Nidal Solh| The Daily Star/HERMEL, Lebanon: At least four Hezbollah fighters were killed overnight Wednesday during clashes with jihadists on the outskirts of a Lebanese border village in the Bekaa Valley, security sources told The Daily Star Thursday. Fierce clashes erupted between Hezbollah fighters and rebel groups a few kilometers away from the village of Ras Baalbek, near a Hezbollah position in the region. A total of 17 people were either killed or wounded but only four men were identified as Lebanese resistance fighters, the source said. The incident would have remained under wraps if the two ambulances had not broken down on their way to a Bekaa Valley hospital, a source said on condition of anonymity. Syrian troops, backed by Hezbollah, have been battling rebel and jihadist groups along the border with Lebanon to root out opposition fighters who have infiltrated the eastern frontier. Last month, the Lebanese Army engaged in fierce clashes with militants from Syria for five days in which dozens of Islamist fighters and at least 19 soldiers were killed in the border town of Arsal, a few kilometers from Ras Baalbek. The militants captured at least 30 soldiers and policemen during the fighting. Nusra Front has so far released seven while ISIS has beheaded two Army troops.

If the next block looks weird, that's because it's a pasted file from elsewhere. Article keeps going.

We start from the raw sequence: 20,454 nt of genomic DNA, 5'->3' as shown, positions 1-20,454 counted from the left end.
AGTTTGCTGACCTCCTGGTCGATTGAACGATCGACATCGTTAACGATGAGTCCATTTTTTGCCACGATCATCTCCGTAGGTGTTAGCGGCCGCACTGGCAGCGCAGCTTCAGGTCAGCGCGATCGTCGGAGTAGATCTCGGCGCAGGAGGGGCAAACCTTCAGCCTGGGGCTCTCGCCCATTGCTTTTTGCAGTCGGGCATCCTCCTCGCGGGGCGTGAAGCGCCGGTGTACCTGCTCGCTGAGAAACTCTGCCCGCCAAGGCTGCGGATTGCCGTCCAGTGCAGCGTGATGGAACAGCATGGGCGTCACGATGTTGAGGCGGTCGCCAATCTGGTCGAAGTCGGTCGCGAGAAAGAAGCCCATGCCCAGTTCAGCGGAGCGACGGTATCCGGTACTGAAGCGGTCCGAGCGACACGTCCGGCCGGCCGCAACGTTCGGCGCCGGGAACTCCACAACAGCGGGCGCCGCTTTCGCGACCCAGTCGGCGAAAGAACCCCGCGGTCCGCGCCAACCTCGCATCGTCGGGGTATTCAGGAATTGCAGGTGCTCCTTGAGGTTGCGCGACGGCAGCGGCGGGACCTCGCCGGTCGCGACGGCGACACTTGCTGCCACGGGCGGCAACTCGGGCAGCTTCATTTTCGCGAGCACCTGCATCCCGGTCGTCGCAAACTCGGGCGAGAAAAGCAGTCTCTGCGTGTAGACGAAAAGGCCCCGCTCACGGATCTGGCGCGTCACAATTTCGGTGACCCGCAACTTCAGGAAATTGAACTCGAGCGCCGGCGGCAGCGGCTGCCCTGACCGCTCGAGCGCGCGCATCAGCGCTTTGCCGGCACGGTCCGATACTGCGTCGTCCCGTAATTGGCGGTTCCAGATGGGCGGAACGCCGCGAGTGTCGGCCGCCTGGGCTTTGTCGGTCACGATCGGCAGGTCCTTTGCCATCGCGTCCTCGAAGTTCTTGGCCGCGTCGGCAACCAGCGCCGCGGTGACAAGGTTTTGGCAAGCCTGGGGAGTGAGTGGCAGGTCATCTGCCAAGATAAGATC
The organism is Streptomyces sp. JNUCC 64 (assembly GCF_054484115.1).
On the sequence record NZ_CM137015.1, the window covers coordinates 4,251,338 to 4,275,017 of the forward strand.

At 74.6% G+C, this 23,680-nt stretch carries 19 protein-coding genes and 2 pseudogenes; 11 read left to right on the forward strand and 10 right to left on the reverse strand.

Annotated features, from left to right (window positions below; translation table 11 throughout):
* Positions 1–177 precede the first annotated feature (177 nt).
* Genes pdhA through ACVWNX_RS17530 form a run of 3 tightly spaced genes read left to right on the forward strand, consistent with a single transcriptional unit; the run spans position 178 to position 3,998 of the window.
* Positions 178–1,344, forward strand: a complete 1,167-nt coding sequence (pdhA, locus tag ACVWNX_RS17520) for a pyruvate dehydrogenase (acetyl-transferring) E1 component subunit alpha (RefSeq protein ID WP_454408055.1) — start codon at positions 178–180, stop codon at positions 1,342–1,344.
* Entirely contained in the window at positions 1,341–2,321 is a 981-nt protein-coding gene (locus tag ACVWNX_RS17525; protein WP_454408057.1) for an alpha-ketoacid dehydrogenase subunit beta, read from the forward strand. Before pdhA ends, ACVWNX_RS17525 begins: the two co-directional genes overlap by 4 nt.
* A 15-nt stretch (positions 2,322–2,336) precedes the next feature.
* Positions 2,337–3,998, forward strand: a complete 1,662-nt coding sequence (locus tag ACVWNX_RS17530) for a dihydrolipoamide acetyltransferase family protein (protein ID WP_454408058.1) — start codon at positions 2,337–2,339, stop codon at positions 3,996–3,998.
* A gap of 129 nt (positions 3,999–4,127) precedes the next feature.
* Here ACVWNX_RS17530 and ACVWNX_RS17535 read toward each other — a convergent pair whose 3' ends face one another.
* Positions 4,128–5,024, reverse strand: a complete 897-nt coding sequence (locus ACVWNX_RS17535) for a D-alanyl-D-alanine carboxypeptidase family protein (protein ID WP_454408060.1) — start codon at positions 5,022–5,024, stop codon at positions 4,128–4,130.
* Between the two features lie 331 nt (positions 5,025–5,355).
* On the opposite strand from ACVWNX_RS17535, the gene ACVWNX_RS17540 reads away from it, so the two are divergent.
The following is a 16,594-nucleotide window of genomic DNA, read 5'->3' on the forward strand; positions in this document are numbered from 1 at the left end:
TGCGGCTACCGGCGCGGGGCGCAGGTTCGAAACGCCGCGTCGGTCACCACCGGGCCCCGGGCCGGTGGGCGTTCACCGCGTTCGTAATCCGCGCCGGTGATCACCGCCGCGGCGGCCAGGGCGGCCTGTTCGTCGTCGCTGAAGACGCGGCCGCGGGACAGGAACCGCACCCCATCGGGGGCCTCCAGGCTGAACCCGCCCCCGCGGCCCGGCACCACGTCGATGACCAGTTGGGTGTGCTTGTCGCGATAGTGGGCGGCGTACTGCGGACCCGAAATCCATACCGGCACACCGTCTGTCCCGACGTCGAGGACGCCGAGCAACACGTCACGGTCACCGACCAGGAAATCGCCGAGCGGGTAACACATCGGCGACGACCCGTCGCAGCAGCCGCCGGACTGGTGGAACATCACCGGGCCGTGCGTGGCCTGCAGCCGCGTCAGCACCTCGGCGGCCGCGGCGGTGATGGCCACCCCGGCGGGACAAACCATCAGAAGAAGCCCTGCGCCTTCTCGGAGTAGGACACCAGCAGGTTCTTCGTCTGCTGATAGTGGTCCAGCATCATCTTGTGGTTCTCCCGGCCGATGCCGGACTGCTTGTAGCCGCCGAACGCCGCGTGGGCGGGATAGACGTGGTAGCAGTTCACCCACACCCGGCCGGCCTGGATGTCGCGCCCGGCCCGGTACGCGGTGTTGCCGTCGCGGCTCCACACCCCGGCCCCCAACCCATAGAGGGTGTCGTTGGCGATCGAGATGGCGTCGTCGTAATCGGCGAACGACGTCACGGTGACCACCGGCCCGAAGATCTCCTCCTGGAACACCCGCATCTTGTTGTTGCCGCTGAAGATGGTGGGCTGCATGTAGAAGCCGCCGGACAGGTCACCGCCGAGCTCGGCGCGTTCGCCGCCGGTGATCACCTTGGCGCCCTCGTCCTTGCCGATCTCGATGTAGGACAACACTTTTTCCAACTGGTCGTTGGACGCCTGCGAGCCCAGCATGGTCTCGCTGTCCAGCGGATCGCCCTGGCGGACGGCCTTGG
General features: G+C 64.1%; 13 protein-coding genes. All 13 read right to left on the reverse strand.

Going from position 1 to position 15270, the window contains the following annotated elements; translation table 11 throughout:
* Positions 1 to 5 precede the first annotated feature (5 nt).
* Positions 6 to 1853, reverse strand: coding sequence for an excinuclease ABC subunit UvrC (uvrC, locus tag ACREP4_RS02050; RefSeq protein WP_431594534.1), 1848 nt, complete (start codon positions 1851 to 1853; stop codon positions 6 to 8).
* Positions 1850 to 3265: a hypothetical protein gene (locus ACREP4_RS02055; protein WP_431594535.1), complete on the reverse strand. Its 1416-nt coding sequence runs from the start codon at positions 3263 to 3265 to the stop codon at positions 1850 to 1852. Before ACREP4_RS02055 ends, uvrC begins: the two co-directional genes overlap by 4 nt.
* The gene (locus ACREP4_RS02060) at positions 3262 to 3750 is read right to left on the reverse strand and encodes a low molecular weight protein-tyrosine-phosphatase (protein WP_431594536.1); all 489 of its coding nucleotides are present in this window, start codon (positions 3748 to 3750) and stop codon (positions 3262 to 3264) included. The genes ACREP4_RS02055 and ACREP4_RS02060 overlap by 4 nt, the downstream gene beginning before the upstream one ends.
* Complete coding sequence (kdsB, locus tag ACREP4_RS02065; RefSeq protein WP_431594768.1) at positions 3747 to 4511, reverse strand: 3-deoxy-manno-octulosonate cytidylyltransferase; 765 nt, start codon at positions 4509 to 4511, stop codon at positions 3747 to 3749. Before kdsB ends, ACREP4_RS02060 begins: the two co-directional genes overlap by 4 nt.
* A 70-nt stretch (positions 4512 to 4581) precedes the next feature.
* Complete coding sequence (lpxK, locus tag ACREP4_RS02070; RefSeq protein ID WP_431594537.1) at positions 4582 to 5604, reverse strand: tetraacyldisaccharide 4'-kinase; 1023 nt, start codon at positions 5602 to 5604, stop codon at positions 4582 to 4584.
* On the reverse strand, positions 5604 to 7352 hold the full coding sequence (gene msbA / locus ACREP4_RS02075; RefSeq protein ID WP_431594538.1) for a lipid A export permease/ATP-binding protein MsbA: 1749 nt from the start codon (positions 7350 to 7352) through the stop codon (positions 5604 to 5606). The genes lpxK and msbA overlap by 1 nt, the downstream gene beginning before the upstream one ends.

ISIS has created ‘more than 40 cells’ in Lebanon